Olivier Assayas’ Personal Shopper is a film about ghostly visitations and the dreadful vanity of the Parisian elite. With that basic logline, its worst crime should by all rights be over-schlockiness or over-silliness. Instead, bafflingly, the grave offense that Personal Shopper commits is that it is boring. Jaggedly constructed and severely overestimating the intelligence of its own story, it’s a frustrating mess that has saving graces in leading lady Kristen Stewart and cool visual effects, but they alone are not enough to make its hour-and-three-quarters runtime worthwhile. Booed at its Cannes premiere but beloved by many critics, it’s a deliberately strange and divisive piece, one that takes risks that really don’t pay off.
Stewart plays Maureen Cartwright, a personal shopper for the tyrannically over-privileged Kyra (Nora van Valdstatten), fetching astronomically expensive jewellery and clothes from all over Paris at all times of the day. It’s a job that Maureen despises, but she appears to be good at it, and she needs funds to stay in the city. Her twin brother Lewis died suddenly, three months before the story takes place, of a heart defect that Maureen is also burdened with, and she’s trying to contact his spirit in the house where they grew up.
These ghost hunts are easily the highlights of the film – they build genuine tension, even if they’re not particularly scary, and have a skin-prickling visual and aural power – the ghosts have a unique form, looking like grossly warped Victorian photos as they drift threateningly through Paris. Refreshingly, no one is sceptical of Maureen’s claims that her dead brother is trying to contact her – everyone from Lewis’ wife (Sigrid Bouaziz) to a creepy fashion journalist (Lars Eidinger) believes her to an extent. It helps hugely that Stewart is so immensely convincing in the lead role, whether cowering from an apparition or just surviving another lonely day.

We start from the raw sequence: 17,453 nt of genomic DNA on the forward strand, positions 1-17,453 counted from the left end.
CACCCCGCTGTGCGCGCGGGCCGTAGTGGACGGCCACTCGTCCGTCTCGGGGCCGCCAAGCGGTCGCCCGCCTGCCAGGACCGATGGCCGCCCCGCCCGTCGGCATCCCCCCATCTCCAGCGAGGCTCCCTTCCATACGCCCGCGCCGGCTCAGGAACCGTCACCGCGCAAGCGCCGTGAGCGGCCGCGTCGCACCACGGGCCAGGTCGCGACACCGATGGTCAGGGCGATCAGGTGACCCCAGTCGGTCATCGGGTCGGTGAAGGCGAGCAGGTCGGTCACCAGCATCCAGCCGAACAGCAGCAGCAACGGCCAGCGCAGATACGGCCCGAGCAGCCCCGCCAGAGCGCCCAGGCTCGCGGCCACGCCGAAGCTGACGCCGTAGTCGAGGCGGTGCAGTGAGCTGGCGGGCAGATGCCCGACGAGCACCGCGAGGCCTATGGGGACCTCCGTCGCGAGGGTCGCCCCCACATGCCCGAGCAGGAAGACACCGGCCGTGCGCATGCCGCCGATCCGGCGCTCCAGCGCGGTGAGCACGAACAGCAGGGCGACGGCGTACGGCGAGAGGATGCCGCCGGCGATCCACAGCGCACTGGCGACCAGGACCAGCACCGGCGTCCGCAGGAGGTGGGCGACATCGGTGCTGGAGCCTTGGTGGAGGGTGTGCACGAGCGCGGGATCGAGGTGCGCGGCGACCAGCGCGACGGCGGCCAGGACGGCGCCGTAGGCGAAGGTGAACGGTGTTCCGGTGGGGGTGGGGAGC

It’s a pity that these lonely days are otherwise portrayed so lifelessly though. It could be argued that the crushing weight of grieving alone in your 20s lends itself to such a choice, but films like Manchester by the Sea and Christine have shown recently that sadness and desperation can be much, much more engaging than this. Every time that Maureen leaves her haunted childhood home, I was basically counting down the minutes until she returned, and finding comfort in the horror of a horror movie is rarely a good sign.
In the middle of the film, the more visceral threats from the spirit world give way to a mystery texter, who harangues Mauren with an impossibly intimate knowledge of her movements and thoughts. Assayas leaves multiple possibilities of who the harasser could be, but if you’ve ever watched a psychological thriller in your life, you’ll work their identity out immediately, and be incredibly frustrated that it takes the film an hour to come to the same conclusion. This frustration extends to the overall ending as well, which can be read in two ways – one of which is deeply unsatisfying, and the other of which makes no real sense with the story. It’s a shambles of a finale, doing a nice job of summing up an overconfidently messy film.